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Iraq: Olympic Soccer Team Inspires Nation, Rebuffs Bush

Politics, war, terrorism -- what's all that compared to soccer? The surprising success of the Iraqi Olympic soccer team has injected a major dose of joy into a nation wracked by military occupation, ethnic and religious divisions, kidnappings, and suicide bombings. Tonight, millions of Iraqis will crowd around televisions to watch their team take on Paraguay in a bid to reach the soccer final. But the Iraqi team refuses to be used for political purposes -- either at home, or as propaganda for the reelection campaign of U.S. President George W. Bush.

Prague, 24 August 2004 (RFE/RL) -- "We bless your leg, Imad. You are a hero! Iraqi team! Iraqi team!"

Like this Iraqi fan, millions of people across Iraq erupted in joy on 21 August after star midfielder Imad Mohammed's dramatic late goal gave Iraq a 1-0 quarterfinal victory over Australia.

The triumph led their national soccer team into an Olympic semifinal with Paraguay tonight. But more importantly, it lifted the spirits of a nation under siege.

The team is made up of Shi'a, Sunni, and Kurdish players from cities like Al-Najaf, Al-Fallujah, and Kirkuk. It is a reflection of Iraq's many ethnic and religious divides. But it is also an example of the country's potential unity, as one Baghdad driver pointed out 22 August: "What do you want me to say? This [victory] is for all Iraqis!"

With victory tonight, Iraq would be assured of at least a silver medal and a place in the final against either Italy or Argentina. Defeat would put them into a consolation match for the bronze.

Iraq has only won one Olympic medal -- a weightlifting bronze at the Rome Games in 1960. Under the regime of Saddam Hussein, Iraqi athletes who performed poorly faced torture or worse from Saddam's son, Uday Hussein, who headed the Iraqi Olympic Committee before his death at the hands of U.S. forces last year.
"We want to give our people a cause to celebrate, to forget their problems." -- Iraqi coach Hamad

Coach Adnan Hamad -- whose squad had to train abroad to avoid the violence at home -- said his players hope to keep providing joy for their suffering countrymen back home.

"You all know the problems we have in our country, and still we try our best -- that is the way to success," Hamad said. "We want to give our people a cause to celebrate, to forget their problems."

To be sure, the Iraqi team has been one of the most remarkable stories of the games in Athens. It has also distracted Iraqis and foreigners alike from ongoing violence in Iraq, where U.S.-led forces and insurgents have been engaged in intense battles for the past three weeks.

U.S. President George W. Bush, eager to put the war in Iraq in a positive light, is using the Iraqi presence at the Olympics in his latest reelection campaign advertisement. The television spot claims Bush's actions have liberated both Afghanistan and Iraq and enabled them to take part in the Olympics.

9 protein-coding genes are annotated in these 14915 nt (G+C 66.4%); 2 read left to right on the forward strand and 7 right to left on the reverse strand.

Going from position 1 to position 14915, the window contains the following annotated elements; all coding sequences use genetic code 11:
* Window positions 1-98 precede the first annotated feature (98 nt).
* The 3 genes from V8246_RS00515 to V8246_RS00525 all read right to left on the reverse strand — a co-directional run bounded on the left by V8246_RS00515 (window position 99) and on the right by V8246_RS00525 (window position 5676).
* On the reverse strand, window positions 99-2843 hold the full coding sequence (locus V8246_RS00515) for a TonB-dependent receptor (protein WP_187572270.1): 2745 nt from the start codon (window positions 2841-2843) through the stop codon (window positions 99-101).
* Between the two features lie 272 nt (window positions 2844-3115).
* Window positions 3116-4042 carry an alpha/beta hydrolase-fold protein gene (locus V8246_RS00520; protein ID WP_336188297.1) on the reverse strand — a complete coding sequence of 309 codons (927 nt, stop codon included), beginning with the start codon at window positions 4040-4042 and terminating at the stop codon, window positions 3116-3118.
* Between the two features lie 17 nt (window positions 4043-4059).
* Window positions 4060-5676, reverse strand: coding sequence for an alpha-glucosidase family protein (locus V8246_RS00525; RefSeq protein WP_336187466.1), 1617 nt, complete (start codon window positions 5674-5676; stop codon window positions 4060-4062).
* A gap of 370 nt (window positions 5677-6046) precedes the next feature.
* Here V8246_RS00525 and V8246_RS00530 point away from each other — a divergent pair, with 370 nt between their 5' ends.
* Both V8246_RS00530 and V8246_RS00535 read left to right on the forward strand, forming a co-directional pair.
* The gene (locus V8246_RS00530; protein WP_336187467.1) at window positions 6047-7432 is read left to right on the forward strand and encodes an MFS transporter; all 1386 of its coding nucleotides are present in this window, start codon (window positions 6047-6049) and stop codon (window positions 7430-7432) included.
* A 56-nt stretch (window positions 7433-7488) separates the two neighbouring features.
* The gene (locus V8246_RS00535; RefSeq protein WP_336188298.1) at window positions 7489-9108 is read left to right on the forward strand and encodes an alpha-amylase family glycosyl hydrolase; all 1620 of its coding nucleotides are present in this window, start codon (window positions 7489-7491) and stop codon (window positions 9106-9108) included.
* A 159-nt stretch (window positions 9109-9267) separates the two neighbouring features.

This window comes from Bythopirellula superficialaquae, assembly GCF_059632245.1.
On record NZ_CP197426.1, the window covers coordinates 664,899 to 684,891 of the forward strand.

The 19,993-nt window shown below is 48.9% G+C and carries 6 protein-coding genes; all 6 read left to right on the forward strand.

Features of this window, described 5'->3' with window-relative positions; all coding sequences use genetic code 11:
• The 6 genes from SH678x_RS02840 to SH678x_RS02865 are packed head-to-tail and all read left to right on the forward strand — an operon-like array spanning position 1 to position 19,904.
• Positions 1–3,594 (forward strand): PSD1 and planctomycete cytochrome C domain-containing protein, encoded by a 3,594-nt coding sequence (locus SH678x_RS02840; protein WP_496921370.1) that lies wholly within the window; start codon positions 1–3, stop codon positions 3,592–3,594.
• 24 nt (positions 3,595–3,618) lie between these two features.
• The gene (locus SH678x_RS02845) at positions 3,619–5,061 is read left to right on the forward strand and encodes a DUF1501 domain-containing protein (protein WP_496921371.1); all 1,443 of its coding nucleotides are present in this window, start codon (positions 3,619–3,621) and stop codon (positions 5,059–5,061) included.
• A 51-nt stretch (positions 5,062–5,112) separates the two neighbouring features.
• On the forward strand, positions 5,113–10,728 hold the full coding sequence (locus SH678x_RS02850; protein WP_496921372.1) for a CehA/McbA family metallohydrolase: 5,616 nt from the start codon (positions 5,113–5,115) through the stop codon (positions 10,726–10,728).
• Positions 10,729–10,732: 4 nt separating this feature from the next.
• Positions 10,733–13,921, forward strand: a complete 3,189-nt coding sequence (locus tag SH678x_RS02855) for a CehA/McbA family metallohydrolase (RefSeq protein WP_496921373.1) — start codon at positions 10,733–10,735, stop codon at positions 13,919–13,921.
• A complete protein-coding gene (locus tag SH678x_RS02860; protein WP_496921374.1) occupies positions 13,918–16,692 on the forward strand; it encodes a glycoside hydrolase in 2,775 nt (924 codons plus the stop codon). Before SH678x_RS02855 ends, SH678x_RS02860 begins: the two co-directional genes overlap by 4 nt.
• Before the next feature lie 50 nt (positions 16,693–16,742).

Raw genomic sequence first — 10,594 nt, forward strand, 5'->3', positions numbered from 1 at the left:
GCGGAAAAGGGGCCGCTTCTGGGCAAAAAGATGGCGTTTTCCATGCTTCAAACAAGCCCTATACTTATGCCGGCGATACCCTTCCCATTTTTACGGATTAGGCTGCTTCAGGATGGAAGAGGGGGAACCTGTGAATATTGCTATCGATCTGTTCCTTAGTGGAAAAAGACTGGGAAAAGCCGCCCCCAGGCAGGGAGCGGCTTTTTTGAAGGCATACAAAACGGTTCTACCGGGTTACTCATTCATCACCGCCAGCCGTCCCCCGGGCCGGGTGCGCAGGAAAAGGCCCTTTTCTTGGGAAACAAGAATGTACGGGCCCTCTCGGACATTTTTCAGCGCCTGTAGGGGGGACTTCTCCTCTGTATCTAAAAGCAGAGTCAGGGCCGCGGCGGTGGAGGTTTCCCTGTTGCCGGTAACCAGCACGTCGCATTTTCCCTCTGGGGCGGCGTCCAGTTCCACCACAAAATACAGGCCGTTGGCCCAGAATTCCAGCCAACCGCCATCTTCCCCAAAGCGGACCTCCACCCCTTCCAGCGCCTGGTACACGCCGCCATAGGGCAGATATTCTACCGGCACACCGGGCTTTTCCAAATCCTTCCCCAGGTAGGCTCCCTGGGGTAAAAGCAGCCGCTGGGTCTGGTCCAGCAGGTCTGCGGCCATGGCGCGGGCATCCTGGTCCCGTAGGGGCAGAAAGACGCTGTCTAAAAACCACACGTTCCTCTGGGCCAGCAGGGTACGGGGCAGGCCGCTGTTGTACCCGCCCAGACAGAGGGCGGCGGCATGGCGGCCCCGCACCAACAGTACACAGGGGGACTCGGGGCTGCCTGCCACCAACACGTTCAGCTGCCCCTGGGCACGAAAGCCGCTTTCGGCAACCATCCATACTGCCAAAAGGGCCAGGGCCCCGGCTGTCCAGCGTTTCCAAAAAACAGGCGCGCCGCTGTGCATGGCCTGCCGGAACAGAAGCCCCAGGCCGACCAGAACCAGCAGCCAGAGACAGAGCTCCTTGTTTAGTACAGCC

The narrator's voice states: "Freedom is spreading throughout the world like a sunrise. And this Olympics, there will be two more free nations -- and two fewer terrorist regimes. With strength, resolve and courage, democracy will triumph over terror -- and hope will defeat hatred."

Bush has not stopped there. On at least three occasions during the Olympics -- including during a national radio address on 13 August, the first day of the games -- Bush has pointed to the success of the Iraqi soccer team as justification for the war:

"For the first time in decades, the world will see Iraqi Olympians free from the brutal punishment of the dictator's son," Bush said. "Twenty-nine athletes from Iraq are competing in Athens, including the Iraqi soccer team, which thrilled the world by winning its first game [4-2 against Portugal]."

But Bush's rhetoric has been roundly rejected by the Iraqi team. Last week, the squad issued a simple statement through midfielder Salih Sadir that asked Bush not to use its success for his campaign.

Other players have been even more passionate. Midfielder Ahmed Manajid, a Sunni from Al-Fallujah, told the U.S. magazine "Sports Illustrated": "How will [Bush] meet his god, having slaughtered so many men and women?" Manajid added that U.S.-led forces killed his cousin who had been fighting in Al-Fallujah, and that were he not playing soccer, he would be part of the "resistance."

Mohammed, the star playmaker from the Shi'a holy city of Karbala who scored the bicycle-kick winner against Australia, has called for all foreign forces to leave Iraq.

The White House has not responded directly to such criticism, and Bush told reporters today that he is watching the Iraqi soccer team's progress with interest.

For his part, coach Hamad said his problem is not with Americans, but with their government. He said security is so bad in Iraq now, that Bush's talk of freedom is senseless:

"You cannot speak about a team that represents freedom," Hamad said. "We do not have freedom in Iraq; we have an occupying force in the country."

But tonight, for 90 minutes at least, many of Iraq's 25 million people will forget those problems and lose themselves in a dream. And if all goes well, the dream may come true.